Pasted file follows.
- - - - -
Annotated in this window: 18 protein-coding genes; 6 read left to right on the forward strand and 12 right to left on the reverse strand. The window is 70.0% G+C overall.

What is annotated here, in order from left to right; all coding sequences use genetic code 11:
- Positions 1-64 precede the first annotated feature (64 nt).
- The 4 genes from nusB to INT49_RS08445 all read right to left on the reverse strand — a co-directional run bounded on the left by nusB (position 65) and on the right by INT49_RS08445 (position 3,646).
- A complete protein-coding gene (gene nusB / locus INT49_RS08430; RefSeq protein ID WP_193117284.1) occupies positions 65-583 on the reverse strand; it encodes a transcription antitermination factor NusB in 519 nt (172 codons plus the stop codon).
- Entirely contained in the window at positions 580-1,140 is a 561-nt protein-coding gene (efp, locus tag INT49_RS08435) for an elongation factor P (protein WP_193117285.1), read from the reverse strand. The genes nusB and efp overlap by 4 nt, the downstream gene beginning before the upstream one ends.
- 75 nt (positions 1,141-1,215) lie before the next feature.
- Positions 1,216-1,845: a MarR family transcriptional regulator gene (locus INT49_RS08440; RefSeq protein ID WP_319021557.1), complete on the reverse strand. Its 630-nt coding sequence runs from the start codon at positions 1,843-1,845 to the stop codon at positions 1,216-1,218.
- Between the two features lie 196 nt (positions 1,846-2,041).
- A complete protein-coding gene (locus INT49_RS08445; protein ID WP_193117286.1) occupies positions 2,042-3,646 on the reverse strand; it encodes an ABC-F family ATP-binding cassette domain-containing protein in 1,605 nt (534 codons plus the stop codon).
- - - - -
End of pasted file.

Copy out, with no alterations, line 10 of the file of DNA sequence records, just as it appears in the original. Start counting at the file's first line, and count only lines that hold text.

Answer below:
- A complete protein-coding gene (locus INT49_RS08445; protein ID WP_193117286.1) occupies positions 2,042-3,646 on the reverse strand; it encodes an ABC-F family ATP-binding cassette domain-containing protein in 1,605 nt (534 codons plus the stop codon).